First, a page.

- Inbunden (Hardback)
- Antal sidor
- 1st ed. 2022
- Springer International Publishing AG
- Ahammed, Golam Jalal / Kolbert, Zsuzsanna
- 37 Illustrations, color; 3 Illustrations, black and white; XIII, 458 p. 40 illus., 37 illus. in colo
- 234 x 156 x 27 mm
- Antal komponenter
- 1 Hardback
- 835 g
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Selenium and Nano-Selenium in Environmental Stress Management and Crop Quality Improvement2933
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Crop plants growing under field conditions are constantly exposed to various abiotic and biotic stress factors leading to decreased yield and quality of produce. In order to achieve sustainable development in agriculture and to increase agricultural production for feeding an increasing global population, it is necessary to use ecologically compatible and environmentally friendly strategies to decrease the adverse effects of stresses on the plant. Selenium is one of the critical elements from the biological contexts because it is essential for human health; however, it becomes toxic at high concentrations. It has been widely reported that selenium can promote plant growth and alleviate various stresses as well as increase the quantity and quality of the yield of many plant species. Nonetheless, at high concentrations, selenium causes phytotoxicity. In the last decade, nanotechnology has emerged as a prominent tool for enhancing agricultural productivity. The production and applications of nanoparticles (NPs) have greatly increased in many industries, such as energy production, healthcare, agriculture, and environmental protection. The application of NPs has attracted interest for their potential to alleviate abiotic and biotic stresses in a more rapid, cost-effective, and more sustainable way than conventional treatment technologies. Recently, research related to selenium-NPs-mediated abiotic stresses and nutritional improvements in plants has received considerable interest by the scientific community. While significant progress was made in selenium biochemistry in relation to stress tolerance, an in-depth understanding of the molecular mechanisms associated with the selenium- and nano-selenium-mediated stress tolerance and bio-fortification in plants is still lacking. Gaining a better knowledge of the regulatory and molecular mechanisms that control selenium uptake, assimilation, and tolerance in plants is therefore vital and necessary to develop modern crop varieties that are more resilient to environmental stress. This book provides a comprehensive overview of the latest understanding of the physiological, biochemical, and molecular basis of selenium- and nano-selenium-mediated environmental stress tolerance and crop quality improvements in plants. It helps researchers to develop strategies to enhance crop productivity under stressful conditions and to better utilize natural resources to ensure future food security and to reduce environmental contamination. Finally, this book is a valuable resource for promoting future research into plant stress tolerance, and a reference book for researchers working on developing plants tolerant to abiotic and biotic stressors as well as bio-fortification and phytoremediation.
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Mohammad Anwar Hossain is serving as a Professor in the Department of Genetics and Plant Breeding, Bangladesh Agricultural University (BAU), Mymensingh-2202, Bangladesh. He received his BSc in Agriculture and MS in Genetics and Plant Breeding from BAU, Bangladesh. He also received an M.S. in Agriculture from Kagawa University, Japan in 2008 and a PhD in Abiotic Stress Physiology and Molecular Biology from Ehime University, Japan in 2011 through Monbukagakusho scholarship. As a JSPS postdoctoral researcher he has worked on isolating low phosphorus stress tolerant genes from rice at the University of Tokyo, Japan during the period of 2015-2017. His current research program focuses on understanding physiological, biochemical and molecular mechanisms underlying abiotic stresses in plants and the generation of stress tolerant and nutrient efficient plants through breeding and biotechnology. He has over 75 peer-reviewed publications and has edited 14 books, including this one, published by CRC press, Springer, Elsevier, Wiley and CABI. Golam Jalal Ahammed is an Associate Professor at the Department of Horticulture, Henan University of Science and Technology, Luoyang, China. He obtained his B.Sc. in Agriculture and M.S. in Horticulture from Bangladesh Agricultural University. Dr. Ahammed received a PhD in Olericulture with a major focus on Plant Stress Physiology and Hormonal Regulation in 2012 from Zhejiang University, China. Later, he worked as a postdoctoral researcher at the Institute of Pesticide and Environmental Toxicology and the Institute of Crop Science of Zhejiang University. His major research interests include plant stress physiology, phytohormones, climate change effects on plants, and environmental pollution. Dr. Ahammed published over 150 papers in peer-reviewed journals. He is a Senior Editorial Board Member of Scientific Reports and Associate Editor of AoB Plants, BMC Plant Biology and Journal of Plant Growth Regulation. Dr. Ahammed was awarded four research grants for International Young Scientists by the National Natural Science Foundation of China and the Ministry of Science and Technology of China. He was also a recipient of several grants from the China Postdoctoral Science Foundation. Zsuzsanna Kolbert is an associate professor at the Department of Plant Biology, University of Szeged, Hungary. She received her PhD in plant biology in 2009 and habilitated in 2017 in University of Szeged. She visited Germany and Italy as a postdoc researcher. She examines plant responses (with special attention to growth processes) to excess elements (including selenium) focusing on the role of reactive nitrogen species and nitrosative stress. Currently she is working on nitrosative processes in nanomaterial-exposed plants. She has been a project leader of several national research projects. She has over 130 peer-reviewed publications and 5 book chapters. She is an editor of Journal of Plant Physiology and Plant Cell Reports and an associate editor for Journal of Experimental Botany. Hassan El-Ramady is a Professor of plant nutrition and soil fertility, working at the Soil and Water Department, Faculty of Agriculture, Kafrelsheikh University, Egypt. He recived his PhD from the Technical University of Braunschweig, Germany (2008). He started his postdoctoral scholarships with ParOwn funded by Egypt to Hungary in 2012, then 2013 and 2014 funded by HSB, Hungary to Debrecen University, again from 2018-2019 at Debrecen University. He visited also the USA (2012 and 2014), Austria (2013), Italy (2014), Brazil (2015), and Germany (2014, 2015, 2016, 2017). His current research program focuses on the biological plant nutrition & its problems including new approaches like nanoparticles under stress. He has over 100 peer-reviewed publications, 30 book chapters and has edited 5 Arabic books, and he was lead-editor for the book "The Soils of Egypt". He is Editor-in-Chief and associate editor for some journals like Frontiers in S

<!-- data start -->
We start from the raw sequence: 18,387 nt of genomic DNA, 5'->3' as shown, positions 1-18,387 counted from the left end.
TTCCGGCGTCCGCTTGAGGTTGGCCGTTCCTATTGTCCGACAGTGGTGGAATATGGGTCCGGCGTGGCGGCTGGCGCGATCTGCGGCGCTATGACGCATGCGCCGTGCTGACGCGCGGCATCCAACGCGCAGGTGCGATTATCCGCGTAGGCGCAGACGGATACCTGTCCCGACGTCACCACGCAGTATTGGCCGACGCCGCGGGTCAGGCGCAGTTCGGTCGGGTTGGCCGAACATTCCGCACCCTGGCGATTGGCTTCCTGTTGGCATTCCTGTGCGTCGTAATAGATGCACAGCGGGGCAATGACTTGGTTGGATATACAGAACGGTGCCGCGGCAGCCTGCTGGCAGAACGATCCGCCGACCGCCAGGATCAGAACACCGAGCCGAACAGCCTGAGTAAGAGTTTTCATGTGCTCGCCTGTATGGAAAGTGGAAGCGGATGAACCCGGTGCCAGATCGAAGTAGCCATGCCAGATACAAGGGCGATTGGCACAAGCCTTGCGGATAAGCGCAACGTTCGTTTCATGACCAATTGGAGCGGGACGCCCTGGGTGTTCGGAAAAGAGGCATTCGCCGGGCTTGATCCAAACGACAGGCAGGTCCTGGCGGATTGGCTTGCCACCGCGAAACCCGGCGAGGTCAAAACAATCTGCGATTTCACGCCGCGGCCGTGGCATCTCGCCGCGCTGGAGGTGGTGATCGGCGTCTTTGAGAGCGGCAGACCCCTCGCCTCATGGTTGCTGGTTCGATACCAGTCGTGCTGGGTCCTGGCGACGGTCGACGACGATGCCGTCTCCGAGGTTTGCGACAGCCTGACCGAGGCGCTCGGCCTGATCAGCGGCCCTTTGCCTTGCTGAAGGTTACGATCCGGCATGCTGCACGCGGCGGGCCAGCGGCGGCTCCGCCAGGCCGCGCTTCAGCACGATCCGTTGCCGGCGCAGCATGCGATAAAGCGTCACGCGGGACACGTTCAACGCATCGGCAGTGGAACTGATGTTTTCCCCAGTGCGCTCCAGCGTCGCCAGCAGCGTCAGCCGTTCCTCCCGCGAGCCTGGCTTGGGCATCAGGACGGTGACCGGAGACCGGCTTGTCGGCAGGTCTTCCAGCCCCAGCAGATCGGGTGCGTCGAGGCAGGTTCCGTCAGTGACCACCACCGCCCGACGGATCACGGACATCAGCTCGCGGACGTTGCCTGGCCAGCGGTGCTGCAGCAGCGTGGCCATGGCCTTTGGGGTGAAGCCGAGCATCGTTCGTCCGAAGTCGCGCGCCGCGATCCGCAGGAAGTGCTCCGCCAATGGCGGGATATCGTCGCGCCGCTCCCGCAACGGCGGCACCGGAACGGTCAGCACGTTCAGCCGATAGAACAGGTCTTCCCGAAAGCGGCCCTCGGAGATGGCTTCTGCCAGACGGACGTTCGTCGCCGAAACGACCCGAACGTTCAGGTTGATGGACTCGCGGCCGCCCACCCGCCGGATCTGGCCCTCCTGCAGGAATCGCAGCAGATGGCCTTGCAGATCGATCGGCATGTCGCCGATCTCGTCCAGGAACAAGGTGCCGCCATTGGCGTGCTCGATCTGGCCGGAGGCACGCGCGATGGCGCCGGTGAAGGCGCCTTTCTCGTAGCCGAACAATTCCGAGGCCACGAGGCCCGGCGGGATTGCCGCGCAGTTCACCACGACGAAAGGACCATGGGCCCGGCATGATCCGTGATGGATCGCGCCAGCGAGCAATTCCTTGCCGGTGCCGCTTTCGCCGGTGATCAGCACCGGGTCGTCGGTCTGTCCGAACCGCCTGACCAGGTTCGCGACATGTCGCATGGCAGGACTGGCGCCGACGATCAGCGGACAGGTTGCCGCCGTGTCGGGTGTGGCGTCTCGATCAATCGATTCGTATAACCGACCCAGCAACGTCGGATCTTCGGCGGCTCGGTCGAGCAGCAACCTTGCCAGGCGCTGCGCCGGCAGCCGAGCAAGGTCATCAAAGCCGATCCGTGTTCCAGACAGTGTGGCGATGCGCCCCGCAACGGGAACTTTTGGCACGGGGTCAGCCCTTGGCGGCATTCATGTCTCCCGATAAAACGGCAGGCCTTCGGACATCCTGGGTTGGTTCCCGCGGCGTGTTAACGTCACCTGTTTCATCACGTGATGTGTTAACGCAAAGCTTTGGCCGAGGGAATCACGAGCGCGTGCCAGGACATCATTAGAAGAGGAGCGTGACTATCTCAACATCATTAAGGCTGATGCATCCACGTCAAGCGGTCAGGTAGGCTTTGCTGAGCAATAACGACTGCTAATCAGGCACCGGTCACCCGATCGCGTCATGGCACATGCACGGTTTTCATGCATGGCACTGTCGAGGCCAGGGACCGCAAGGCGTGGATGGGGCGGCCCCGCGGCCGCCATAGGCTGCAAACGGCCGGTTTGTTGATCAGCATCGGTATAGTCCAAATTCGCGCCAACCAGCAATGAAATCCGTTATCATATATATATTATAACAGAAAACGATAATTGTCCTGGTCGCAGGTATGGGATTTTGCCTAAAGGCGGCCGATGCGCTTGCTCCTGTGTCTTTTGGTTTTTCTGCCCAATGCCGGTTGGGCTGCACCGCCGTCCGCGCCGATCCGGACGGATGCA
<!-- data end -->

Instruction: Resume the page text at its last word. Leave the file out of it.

(1)Sources of selenium and nano-selenium in soil and plants (a)Dr. Hassan El-Ramady, Professor, Soil and Water Department, faculty of Agriculture, Kafrelsheikh University, Egypt, email: email@example.com (b)Dr. Graham Lyons,Research Associate, The University of Adelaide, Australia, email:firstname.lastname@example.org (c) Dr. Steve McGrath,Principal Research Scientist - Head of Department for Sustainable Agriculture Sciences - Harpenden, UK, email:email@example.com (2)Use of selenium and nano-selenium in agro-biotechnologies (a)Dr. Eva Domokos-Szabolcsy, Plant Physiology and Biotechnology Department, University of Debrecen, Debrecen, Hungary, email:firstname.lastname@example.org (b)Dr. Daniel C.W. Tsang, Environmental Engineering, The Hong Kong Polytechnic University, Hung Hom, Kowloon, Hong Kong, China, email: email@example.com (c) Professor, GijsDuLaing, Ghent University, Belgium, email:firstname.lastname@example.org (d) Dr. Xuebin Yin, Suzhou Institute for Advanced Study University of Science and Technology of China, China, email: email@example.com (3)Selenium and nano-selenium as a new frontier of biostimulants (a)Dr. Julia Medrano Macias, Horticulture Department, Agrarian Autonomous University Antonio Narro, Calzada Antonio Narro 1923, Saltillo 25315, Mexico, email:firstname.lastname@example.org (b) Professor Yong Sik Ok,Korea Biochar Research Center, O-Jeong Eco-Resilience Institute (OJERI), Division of Environmental Science and Ecological Engineering, Korea University, Seoul 02841, Republic of Korea, email: email@example.com (c) Professor Luiz Roberto Guimaraes Guilherme, Federal University of Lavras, Brazil, email: firstname.lastname@example.org (4)Selenium and nano-selenium in plant nutrition and crop quality (a)Dr. Hassan El-Ramady, Professor, Soil and Water Department, faculty of Agriculture, Kafrelsheikh University, Egypt, email: email@example.com (b)Dr. Hebat-Allah A.Hussein, Botany and Microbiology Department, Faculty of Science (Girls Branch), Al-Azhar University, Cairo, Egypt, email: firstname.lastname@example.org (c) Valery P. Kalinitchenko, Institute of Fertility of Soils of South Russia, Krivoshlykova str., 2, Persianovka, Rostov Region 346493, Russia, email: email@example.com (5)Uptake and metabolism of selenium in plants: recent progress and future perspectives (a)Dr. ZsuzsannaKolbert, Associate Professor, Department of Plant Biology, Hungary, email: firstname.lastname@example.org (b)Professor Elizabeth Pilon-Smits, Colorado State University, Biology Department, Fort Collins, CO 80523, USA, E-mail address: email@example.com (c) Dr.MihalyDernovics, Department of Plant Physiology, Agricultural Institute, Centre for Agricultural Research, Hungarian Academy of Sciences, email:firstname.lastname@example.org (d)Dr. Rudra D. Tripathia, CSIR-National Botanical Research Institute, Council of Scientific and Industrial Research, Lucknow, India, email: email@example.com (6)Synthesis and characterization of nano-selenium using plant biomolecules and their potential applications (a)Professor MeryamSardar, Enzyme Technology Lab, Department of Biosciences, JamiaMilliaIslamia, New Delhi, 110025, India, email: firstname.lastname@example.org (b) Dr. Regina SharmilaDass, Molecular Fungal Genetics and Mycotoxicology Research Unit, Department of Microbiology, Pondicherry University, India, email: email@example.com (c) Dr. NareshkumarArjunan, Department of Zoology, School of Life Sciences, Periyar University, Salem 636011, India, email: firstname.lastname@example.org (7)Selenium and nano-selenium mediated salt stress tolerance in plants (a)Dr.ChaolongZu, Tobacco Research Institute/Maize Research Center, Anhui Academy of Agricultural Sciences, Hefei 230031, P. R. China, email: : email@example.com (b)Professor Mona H. Soliman,Biology Department, Faculty of Science, Taibah University, Yanbu El-Bahr, 46429, Saudi Arabia, email:mo